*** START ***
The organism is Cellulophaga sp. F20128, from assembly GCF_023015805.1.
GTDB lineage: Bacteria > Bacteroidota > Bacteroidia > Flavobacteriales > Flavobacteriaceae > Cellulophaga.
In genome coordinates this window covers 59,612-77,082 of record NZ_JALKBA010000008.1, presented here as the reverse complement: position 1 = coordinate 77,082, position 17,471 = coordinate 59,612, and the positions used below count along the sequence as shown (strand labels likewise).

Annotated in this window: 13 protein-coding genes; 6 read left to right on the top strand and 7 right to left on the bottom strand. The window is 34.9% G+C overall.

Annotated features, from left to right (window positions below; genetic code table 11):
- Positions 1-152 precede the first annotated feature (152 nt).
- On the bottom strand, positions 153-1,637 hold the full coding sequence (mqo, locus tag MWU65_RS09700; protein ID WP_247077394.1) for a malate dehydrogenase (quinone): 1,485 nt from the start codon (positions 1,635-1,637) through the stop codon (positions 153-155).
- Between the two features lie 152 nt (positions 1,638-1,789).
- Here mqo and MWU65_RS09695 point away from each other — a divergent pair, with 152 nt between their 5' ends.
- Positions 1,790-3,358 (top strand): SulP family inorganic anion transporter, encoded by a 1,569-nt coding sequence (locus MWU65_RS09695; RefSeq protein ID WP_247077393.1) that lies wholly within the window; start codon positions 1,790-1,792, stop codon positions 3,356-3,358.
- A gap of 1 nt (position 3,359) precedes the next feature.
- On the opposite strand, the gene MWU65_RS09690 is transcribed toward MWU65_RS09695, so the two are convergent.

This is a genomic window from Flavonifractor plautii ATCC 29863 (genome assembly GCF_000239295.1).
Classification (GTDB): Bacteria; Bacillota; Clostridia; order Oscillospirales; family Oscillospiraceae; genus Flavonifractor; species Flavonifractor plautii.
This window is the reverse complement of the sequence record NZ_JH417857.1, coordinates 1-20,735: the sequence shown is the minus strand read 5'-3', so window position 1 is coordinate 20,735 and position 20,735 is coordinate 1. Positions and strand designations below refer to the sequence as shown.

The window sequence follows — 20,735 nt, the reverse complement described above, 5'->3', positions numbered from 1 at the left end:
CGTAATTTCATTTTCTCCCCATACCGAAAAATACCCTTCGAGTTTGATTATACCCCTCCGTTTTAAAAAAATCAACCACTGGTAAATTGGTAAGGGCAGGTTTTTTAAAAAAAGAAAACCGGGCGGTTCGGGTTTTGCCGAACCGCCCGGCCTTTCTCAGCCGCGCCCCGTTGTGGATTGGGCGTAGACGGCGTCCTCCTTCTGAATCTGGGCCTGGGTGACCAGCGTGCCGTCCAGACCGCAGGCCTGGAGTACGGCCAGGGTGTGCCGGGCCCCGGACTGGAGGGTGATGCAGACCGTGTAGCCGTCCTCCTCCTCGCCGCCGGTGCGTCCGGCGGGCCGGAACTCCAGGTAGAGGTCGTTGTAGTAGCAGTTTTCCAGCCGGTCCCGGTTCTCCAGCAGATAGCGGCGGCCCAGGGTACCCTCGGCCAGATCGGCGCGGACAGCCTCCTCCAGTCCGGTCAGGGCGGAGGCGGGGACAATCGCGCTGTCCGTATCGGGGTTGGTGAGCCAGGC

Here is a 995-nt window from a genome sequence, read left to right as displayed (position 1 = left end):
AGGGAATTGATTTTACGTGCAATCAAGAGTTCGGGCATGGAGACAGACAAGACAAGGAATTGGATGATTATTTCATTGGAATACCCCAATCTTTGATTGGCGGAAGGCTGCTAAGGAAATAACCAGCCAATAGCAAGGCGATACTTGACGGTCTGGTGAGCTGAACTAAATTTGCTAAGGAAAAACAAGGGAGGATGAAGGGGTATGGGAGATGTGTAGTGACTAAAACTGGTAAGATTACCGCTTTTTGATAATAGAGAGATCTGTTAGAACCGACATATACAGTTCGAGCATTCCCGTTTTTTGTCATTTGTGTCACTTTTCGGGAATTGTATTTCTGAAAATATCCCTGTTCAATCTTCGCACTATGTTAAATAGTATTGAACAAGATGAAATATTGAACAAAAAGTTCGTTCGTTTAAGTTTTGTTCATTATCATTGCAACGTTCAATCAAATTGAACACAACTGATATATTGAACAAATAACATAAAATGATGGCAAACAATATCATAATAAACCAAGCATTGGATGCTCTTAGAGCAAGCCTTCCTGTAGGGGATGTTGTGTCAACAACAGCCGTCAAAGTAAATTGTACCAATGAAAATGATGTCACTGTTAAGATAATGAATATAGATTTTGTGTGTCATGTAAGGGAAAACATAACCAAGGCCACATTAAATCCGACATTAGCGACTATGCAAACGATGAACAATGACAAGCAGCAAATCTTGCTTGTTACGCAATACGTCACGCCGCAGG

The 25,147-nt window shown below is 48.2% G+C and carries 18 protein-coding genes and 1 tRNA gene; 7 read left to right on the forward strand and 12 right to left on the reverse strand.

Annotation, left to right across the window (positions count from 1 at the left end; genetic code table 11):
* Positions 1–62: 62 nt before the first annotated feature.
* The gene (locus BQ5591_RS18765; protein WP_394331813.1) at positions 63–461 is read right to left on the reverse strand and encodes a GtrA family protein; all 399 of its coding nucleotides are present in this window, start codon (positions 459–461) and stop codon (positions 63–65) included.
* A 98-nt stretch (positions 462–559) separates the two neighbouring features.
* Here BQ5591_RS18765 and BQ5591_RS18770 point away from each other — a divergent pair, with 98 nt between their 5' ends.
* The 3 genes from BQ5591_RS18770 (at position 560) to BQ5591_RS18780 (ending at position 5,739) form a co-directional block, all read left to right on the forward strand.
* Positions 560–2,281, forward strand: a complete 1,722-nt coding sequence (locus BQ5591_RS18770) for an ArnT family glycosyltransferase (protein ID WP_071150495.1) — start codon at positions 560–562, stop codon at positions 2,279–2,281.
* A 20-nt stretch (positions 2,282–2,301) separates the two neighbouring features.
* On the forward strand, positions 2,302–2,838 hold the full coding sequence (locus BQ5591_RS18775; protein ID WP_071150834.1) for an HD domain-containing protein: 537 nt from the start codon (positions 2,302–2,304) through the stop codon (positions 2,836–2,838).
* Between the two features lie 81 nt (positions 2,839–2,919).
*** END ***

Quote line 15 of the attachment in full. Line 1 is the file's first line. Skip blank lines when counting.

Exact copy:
This window is the reverse complement of the sequence record NZ_JH417857.1, coordinates 1-20,735: the sequence shown is the minus strand read 5'-3', so window position 1 is coordinate 20,735 and position 20,735 is coordinate 1. Positions and strand designations below refer to the sequence as shown.